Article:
The United Nations is considering major reforms to make it more effective as it tackles difficult international issues. A recent summit in New York looked at those changes.
This year marks the 60th anniversary of the United Nations. It was created as a post-World War II international organization to - in the words of its founding charter - "save succeeding generations from the scourge of war."
Since 1945, its membership has grown from 51 to 191 nations. Its responsibilities, in addition to trying to maintain international peace and security, have grown to include, among other things, human rights, nuclear non-proliferation, development assistance, and fighting poverty and disease worldwide.
Last September, 151 heads of state and government met in New York to mark the U.N. anniversary and discuss major reforms that would make the world body more suited to address the problems of the 21st century.
But many experts say the result of the three-day summit (Sept. 14-16) was a disappointment. Two of those experts are former U.S. National Security Adviser General Brent Scowcroft and former Australian Prime Minister Gareth Evans.
"It was very disappointing at the end of the day, particularly given the high level of expectations which existed back in June after the long preparatory process," said Mr. Evans. "We had, after all, three big things coming together this year. We had a very widespread perception of the need for change. We had a very carefully drafted agenda for change, covering both the development and the security side of the house and, of course, we had the big opportunity for change with the 60th anniversary and all the summitry and high expectations associated with that. So to finish with as limp an outcome as we did was, I think, very disappointing indeed."
General Scowcroft and Mr. Evans were part of a high-level panel mandated by U.N. Secretary-General Kofi Annan to come up with major reforms of the world body. The panel came out with its recommendations earlier this year, but these were watered down during the special September summit. Both men say the U.N. system of agreeing by consensus to major issues inevitably brings about an outcome where the lowest common denominator prevails.
The U.N. summit did recommend replacing the discredited Commission on Human Rights with a Human Rights Council. General Scowcroft says that is a step in the right direction.
"The problem with the old one, the Human Rights Commission, was it had gotten to the point that it was controlled by cliques of nations who traded off votes for each other and you ended up, for example, like Libya chairing a Human Rights Council. Now that is a travesty," he said. "So the attempt was to transform it so that it could no longer be controlled by anti-human rights participants."
But Mr. Evans says summit participants did not go far enough.
"There was no agreement at all on anything other than the Human Rights Commission should be replaced by a Human Rights Council. Well, big deal, until we know who, what, when, where and how it's going to operate," he commented. "All that is the subject now of a lot of negotiation in New York and all available indications are that those negotiations are not going very well."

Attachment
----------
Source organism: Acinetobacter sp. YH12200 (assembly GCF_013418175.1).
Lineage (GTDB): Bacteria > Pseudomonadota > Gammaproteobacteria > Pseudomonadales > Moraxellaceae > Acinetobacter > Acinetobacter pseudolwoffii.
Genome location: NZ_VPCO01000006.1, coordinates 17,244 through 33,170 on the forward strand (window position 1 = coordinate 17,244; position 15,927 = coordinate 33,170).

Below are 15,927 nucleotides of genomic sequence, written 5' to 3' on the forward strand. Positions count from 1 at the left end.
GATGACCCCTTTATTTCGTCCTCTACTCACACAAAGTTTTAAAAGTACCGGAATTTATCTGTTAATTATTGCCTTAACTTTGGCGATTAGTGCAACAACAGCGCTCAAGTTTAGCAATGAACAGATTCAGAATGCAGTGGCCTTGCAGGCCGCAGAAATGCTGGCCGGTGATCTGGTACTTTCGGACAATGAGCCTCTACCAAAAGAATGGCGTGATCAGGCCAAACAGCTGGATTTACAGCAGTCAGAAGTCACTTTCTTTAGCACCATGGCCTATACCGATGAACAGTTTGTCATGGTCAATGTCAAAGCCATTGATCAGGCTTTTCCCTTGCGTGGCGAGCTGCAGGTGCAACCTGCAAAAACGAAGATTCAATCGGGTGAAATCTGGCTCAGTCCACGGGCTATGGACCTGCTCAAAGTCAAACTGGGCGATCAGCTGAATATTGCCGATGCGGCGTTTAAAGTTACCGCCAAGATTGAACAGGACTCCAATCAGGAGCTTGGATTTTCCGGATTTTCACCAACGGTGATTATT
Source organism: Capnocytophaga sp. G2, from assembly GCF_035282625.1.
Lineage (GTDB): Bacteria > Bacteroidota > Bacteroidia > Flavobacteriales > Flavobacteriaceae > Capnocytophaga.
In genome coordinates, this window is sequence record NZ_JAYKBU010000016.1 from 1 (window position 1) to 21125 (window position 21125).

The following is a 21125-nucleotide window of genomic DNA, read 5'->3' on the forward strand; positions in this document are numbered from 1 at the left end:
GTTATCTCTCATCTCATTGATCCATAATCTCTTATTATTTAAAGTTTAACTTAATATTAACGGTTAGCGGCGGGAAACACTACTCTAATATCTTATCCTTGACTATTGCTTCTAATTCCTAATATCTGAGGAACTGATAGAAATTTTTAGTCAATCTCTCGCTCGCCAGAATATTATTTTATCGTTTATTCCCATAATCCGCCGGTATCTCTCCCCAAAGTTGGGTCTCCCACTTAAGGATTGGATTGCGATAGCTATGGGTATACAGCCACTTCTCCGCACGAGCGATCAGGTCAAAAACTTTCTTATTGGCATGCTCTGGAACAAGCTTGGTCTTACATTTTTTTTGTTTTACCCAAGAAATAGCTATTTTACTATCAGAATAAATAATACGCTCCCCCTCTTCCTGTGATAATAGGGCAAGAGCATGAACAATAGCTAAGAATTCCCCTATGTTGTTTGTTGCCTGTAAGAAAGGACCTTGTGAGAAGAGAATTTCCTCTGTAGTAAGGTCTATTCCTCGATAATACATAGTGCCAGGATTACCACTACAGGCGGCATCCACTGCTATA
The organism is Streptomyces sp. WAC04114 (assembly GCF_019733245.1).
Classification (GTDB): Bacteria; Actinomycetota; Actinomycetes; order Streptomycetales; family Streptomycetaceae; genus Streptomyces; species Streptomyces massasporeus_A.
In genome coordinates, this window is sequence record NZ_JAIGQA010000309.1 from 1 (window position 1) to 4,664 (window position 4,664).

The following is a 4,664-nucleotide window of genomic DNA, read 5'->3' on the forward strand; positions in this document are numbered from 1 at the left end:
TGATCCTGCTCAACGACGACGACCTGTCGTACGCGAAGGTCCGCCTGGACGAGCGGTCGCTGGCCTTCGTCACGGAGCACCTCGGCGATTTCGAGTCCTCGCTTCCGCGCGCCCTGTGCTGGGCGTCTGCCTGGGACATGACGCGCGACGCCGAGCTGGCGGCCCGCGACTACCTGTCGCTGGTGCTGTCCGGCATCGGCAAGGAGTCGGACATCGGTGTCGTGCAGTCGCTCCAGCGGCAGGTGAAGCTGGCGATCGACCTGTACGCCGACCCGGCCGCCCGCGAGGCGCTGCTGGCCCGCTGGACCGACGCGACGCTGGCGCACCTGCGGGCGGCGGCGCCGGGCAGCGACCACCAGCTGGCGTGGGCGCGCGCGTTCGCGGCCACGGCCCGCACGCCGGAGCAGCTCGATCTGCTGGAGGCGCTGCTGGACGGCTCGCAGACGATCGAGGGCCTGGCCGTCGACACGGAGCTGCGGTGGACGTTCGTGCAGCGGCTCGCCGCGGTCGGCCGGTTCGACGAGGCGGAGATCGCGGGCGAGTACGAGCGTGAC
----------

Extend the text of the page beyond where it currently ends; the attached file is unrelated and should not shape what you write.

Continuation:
Mr. Evans says there are a number of developing countries that, in his words, are desperate to avoid close scrutiny by an effective human-rights body and are blocking an agreement.
Both men believe one of the glaring failures of the U.N. summit was its inability to agree on reforming the Security Council.
General Scowcroft says expanding the Security Council is essential.
"It is important because many of the countries of the world feel that the Security Council is really owned by a very narrow group of states and that most of the world is unrepresented. And so they resent it and tend to resist its edicts," commented General Scowcroft. "So the attempt is to open it up somewhat."
For his part, Gareth Evans says by not expanding, the Security Council continues to reflect the world of 1945 and not the world of 2005.
"You just cannot have the exclusion of countries like Japan, and India, and Brazil and anyone from Africa from this particular body and expect to have an institution which will be fully respected and its edicts fully observed in the future," he said. "I am afraid that authority is going to seriously erode over time and not be worth its name. So we do have to move on this, but getting there will be nightmarishly difficult."
Summit participants did not approve a plan proposed by U.N. Secretary-General Kofi Annan to expand the Security Council from 15 to 24 members. The final summit document simply said member states support early reform of the council.
Analysts say one positive outcome of the high-level meeting was the creation of a peace-building commission. Mr. Evans says the new body will assist countries in the very difficult transition from war to peace following a civil war.
"What the peace-building commission is all about, is mobilizing the institutional resources of the international community: the U.N. programs and agencies, the international financial institutions - the [World] Bank and the [International Monetary] Fund - the major bilateral donors, the regional organizations, the affected countries themselves - to basically, have a mechanism, hopefully under the wing of the Security Council, which will put in place a sustained, coherent plan for the follow-through in this post conflict, peace building stage," summarized Mr. Evans.
Mr. Evans and General Scowcroft agree that whether it is enlarging the Security Council or naming members to a new Human Rights Council, these reforms, and others, must be enacted soon in order for the United Nations to continue to play a vital role on the world stage in the years ahead.